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Empire Farm Brewery, Cazenovia, New York
With a beloved sister brewery in the heart of downtown Syracuse, Empire Brewery’s owners recently unveiled a 40,000-square-foot building on 22 acres of farmland. With the objective of expanding the existing facilities’ agricultural component, the farm is being cultivated for barley, lavender, vegetables, herbs, fruits, and hops. The new farm brewery is motorcycle-, bike-, and dog-friendly (a triple threat for MJ readers).
Credit: Empire Farm Brewery
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West Sixth Brewing, Lexington, Kentucky
With 120 rolling acres in Franklin County, West Sixth Farm is also a small-scale production of brewing ingredients including raspberries, sour cherries, blackberries, and squash that they use to brew many of their specialty batches. West Sixth’s taproom has 17+ unique beers on tap including Magic Beans Coffee Stout, featuring classic coffee characteristics of roast and chocolate, and Sixfold II: Tart Cherry Sour, with 300 pounds of cherries added to fermentation.
Credit: West Sixth Brewing
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Farmery Estate Brewery, Neepawa, Manitoba
Brothers Lawrence and Chris Warwaruk are two brothers with a passion for brewing beer with five ingredients: three strains of hops, prairie grown barley, yeast, water and wheat protein. After scoring a deal on the Season 8 finale of CNC’s Dragon’s Den, Farmery became the first estate brewery in Canada. Visitors are able to sample their brew and schedule brewery tours and see where the barley and hops are grown on the site.
Credit: Farmery Estate Brewery
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Roscoe Beer Co. in Roscoe, New York
In the Sullivan Catskills, they grow cascade and centennial hops at this former firehouse turned brewing facility. They’ve got a 1,600-square-foot tasting room, with its flagship brew, Trout Town American Amber ale being a real standout. They'll feature plenty of events this summer like "Wild Ramp Fest" on May 6, a BBQ & Brews Fest on June 10, and Summer Fest on July 29.
Credit: Roscoe Beer Co.
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Lickinghole Creek, Goochland, Virginia
A water-conscious, biologically-friendly farm brewery situated on a 290-acre farm. They grow hops, barley, herbs, and spices for use in their Estate Series of beers. Lickinghole Creek also brews with wastewater purified on site and returned to the Lickinghole Creek watershed.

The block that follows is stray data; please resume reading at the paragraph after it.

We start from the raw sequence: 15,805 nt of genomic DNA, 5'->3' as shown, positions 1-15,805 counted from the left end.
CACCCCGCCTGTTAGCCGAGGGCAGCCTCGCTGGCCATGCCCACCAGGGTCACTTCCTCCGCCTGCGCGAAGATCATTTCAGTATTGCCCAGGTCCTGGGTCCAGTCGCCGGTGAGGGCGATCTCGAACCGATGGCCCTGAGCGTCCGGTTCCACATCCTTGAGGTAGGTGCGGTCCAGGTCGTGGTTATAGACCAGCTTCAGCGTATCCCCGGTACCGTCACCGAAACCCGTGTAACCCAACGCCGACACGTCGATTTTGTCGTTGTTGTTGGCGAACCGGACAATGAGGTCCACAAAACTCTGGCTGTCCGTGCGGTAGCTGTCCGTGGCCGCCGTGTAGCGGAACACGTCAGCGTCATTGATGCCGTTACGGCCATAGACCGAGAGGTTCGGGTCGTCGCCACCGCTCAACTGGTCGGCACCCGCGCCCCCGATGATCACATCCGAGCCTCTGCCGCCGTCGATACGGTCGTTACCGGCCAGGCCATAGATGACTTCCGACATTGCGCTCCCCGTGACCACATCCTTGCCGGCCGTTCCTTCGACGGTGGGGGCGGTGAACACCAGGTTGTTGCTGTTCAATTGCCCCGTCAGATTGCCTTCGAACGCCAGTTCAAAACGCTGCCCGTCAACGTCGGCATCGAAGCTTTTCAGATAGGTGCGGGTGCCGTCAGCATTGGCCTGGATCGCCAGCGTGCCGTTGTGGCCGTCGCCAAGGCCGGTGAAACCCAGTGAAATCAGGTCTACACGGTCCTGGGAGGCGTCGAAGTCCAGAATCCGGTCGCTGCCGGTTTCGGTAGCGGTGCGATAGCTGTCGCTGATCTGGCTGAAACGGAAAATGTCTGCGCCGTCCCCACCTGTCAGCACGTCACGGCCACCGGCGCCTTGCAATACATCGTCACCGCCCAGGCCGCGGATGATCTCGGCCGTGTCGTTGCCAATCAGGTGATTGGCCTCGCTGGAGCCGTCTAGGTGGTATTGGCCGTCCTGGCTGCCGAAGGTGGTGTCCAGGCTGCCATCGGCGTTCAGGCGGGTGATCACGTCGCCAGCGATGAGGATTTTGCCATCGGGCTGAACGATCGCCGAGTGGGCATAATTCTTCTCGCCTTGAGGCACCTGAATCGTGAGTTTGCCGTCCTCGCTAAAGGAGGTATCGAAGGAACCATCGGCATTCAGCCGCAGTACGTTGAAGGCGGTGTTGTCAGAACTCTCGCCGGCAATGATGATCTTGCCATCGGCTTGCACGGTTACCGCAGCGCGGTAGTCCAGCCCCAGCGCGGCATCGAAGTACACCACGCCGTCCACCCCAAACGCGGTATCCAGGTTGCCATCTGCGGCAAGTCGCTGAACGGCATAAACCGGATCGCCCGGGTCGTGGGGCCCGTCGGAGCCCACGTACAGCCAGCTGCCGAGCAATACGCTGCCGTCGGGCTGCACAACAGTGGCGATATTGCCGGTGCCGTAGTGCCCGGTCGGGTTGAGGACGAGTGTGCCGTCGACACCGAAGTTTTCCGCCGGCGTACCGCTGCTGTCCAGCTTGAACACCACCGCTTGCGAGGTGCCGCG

Credit: Lickinghole Creek
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Watertown Brewing Company, Watertown, South Dakota
Growing their own hops just north of Watertown, this brewery gains inspiration from the region's German roots. With their signature gemütlichkeit for guests, the tap room also regularly hosts live music in addition to a wide range of house-brewed beers, with standout selections including the Codington Cream Ale, Das Tasty Altbier, and the Jinxed IPA. For the gastropub flatbread pizzas, the residue from making the hops that is normally discarded gets folded into the dough.
Credit: Watertown Brewing Company
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Big Rock Brewery, Calgary, Alberta
While Alberta does not have ideal conditions for growing hops (early snowfall!), it has not stopped Big Rock Brewery. The owner has used Rhizomes, which are root cuttings from the hop vine, to help encourage faster growth and is using their crop of hops for a special seasonal beer each year. The brewery also has its own bee apiary, which it uses for limited-release beers. This year, they also joined forces with Northern Girl Hops to make a wet hop beer.
Credit: Big Rock Brewery
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Hop Lot Brewing Company, Suttons Bay, Michigan
Owned by two brothers, the brewery opened in 2015 and has already won numerous local and regional awards. The brewery has an on-site quarter-acre beer garden where they grow their own hops and offer 10-14 beers on tap throughout the year. This summer, Hop Lot is hosting several artists to perform at the brewery, and also offers popular recurring bingo nights.